President Hinckley Begins 96th Birthday Breaking Ground
September 2006

“President Hinckley Begins 96th Birthday Breaking Ground,” Ensign, Sept. 2006, 74–75

President Hinckley Begins 96th Birthday Breaking Ground

President Gordon B. Hinckley started off his 96th birthday celebration with a shovel and some dirt.

Hundreds of Brigham Young University alumni, faculty, family, friends, and students looked on as President Hinckley took his own shovel in hand to scoop dirt to kick off the construction of an 80,000-square-foot building that will bear his name at the school in Provo.

“You do me a great honor and a great kindness in what you do today,” President Hinckley told guests at the groundbreaking celebration for the new Gordon B. Hinckley Alumni and Visitors’ Center on June 23, 2006.

President Hinckley thanked guests and commented about how his wife, Marjorie Pay Hinckley, who died in 2004, had also been honored at BYU when the Social Work and Social Sciences chair was named in her honor in 2003.

“Maybe we could move her chair into my building, and we’d be together again,” he said.

President Thomas S. Monson, President James E. Faust, and President Hinckley’s son Clark also spoke at the groundbreaking. Family, counselors in the First Presidency, BYU Board of Trustees, friends of the university, and donors joined President Hinckley in ceremoniously turning the first dirt for the building. Afterward President Hinckley donated the shovel he used from his own tool collection. Construction commenced immediately after the ceremony.

The BYU Board of Trustees approved development of the new center in October 2005, and President Cecil O. Samuelson announced the new building the following month. The building is funded entirely from private donations. Brigham Young University has eight other buildings named after Presidents of the Church.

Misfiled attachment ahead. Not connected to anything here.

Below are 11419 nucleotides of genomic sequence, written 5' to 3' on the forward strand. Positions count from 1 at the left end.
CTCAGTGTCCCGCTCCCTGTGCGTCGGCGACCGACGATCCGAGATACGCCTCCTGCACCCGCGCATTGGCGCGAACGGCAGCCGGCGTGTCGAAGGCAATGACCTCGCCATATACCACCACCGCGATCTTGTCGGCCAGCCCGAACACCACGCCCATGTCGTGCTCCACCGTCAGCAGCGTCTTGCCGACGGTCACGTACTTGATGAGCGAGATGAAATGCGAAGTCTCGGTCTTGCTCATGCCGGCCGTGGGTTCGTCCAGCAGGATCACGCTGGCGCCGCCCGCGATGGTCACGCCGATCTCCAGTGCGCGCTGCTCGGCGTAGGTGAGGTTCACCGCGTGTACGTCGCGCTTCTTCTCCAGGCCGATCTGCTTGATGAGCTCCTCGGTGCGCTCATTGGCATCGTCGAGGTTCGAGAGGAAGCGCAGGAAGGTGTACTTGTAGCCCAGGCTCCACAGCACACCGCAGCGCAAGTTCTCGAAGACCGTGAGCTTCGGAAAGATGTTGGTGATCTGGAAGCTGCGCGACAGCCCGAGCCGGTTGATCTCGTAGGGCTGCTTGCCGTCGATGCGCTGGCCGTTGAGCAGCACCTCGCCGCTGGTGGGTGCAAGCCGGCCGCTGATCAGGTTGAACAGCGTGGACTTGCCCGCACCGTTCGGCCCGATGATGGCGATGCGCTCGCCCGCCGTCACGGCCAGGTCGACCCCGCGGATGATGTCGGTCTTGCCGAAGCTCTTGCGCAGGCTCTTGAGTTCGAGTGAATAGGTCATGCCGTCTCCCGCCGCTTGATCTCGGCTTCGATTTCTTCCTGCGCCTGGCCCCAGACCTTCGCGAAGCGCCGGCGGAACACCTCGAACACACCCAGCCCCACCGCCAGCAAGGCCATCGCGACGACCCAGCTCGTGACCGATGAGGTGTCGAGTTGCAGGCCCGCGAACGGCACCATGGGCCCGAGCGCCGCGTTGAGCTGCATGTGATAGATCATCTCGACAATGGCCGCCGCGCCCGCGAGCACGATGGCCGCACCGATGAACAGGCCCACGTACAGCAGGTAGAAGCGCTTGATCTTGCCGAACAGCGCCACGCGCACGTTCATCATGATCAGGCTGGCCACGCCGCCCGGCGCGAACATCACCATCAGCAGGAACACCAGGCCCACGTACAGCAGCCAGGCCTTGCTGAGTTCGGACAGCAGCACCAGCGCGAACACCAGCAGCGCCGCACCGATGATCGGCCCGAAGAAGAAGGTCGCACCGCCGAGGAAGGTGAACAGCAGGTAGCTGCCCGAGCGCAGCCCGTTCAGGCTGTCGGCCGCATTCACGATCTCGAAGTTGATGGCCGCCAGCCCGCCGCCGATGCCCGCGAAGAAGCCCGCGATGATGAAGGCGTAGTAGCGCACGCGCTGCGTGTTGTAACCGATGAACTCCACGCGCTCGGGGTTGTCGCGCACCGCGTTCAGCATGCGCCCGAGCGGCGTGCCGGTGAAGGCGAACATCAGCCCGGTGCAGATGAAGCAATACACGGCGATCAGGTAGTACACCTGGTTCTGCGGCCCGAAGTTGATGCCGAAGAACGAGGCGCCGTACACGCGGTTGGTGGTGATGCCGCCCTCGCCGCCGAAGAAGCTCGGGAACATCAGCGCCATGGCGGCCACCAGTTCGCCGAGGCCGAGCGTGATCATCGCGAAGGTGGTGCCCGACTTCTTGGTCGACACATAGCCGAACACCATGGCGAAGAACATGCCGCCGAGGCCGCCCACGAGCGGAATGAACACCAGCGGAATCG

“This new building is singular in the fact that it has been built while the man whose name it bears is still alive,” President Hinckley said. “I suppose Brother Samuelson concluded I was only half dead and that we could go forward accordingly.”

The Gordon B. Hinckley Alumni and Visitors’ Center is scheduled to be finished by fall 2007. A building bearing the prophet’s name was also dedicated at Brigham Young University–Idaho in October 2002.

In addition to being a gateway to BYU and a campus home for alumni, the building is a tribute to President Hinckley and his life.

“Because of his unflagging efforts in the areas of education, public outreach, and international friendship, his name evokes the very purposes of this building,” the BYU Alumni Web site states. He is “an extraordinary ambassador” for the Church, and “his long life is characterized by openness, understanding, and love of the Savior.”

After the groundbreaking, family, invited guests, and university leaders hosted President Hinckley at a private luncheon.

His children paid tribute to their father, and President Samuelson presented him with a brick with his name on it to represent the new center that bears his name.

President Hinckley has served as the 15th President of the Church since 1995. Before that, he served 14 years as a counselor in the First Presidency and 20 years as a member of the Quorum of the Twelve Apostles. President Hinckley has traveled around the world, dedicating many temples and visiting Church members, who now number more than 12.5 million worldwide. He has been interviewed by several major news organizations.

CBS newsman Mike Wallace paid tribute to President Hinckley at the “Celebration of Life” program for his 95th birthday last year.

“He is and has always been a builder,” Mr. Wallace said, “a builder of families, youth, missionaries. A builder of character and faith, and through it all, a builder of people. The pace has been tiring, but he has been tireless. But from his point of view, it’s been worth it to help build the organization he loves by building the people that he loves so much.”

President Gordon B. Hinckley breaks ground for a building named in his honor at Brigham Young University. (Photograph by Keith Johnson, courtesy of Deseret Morning News)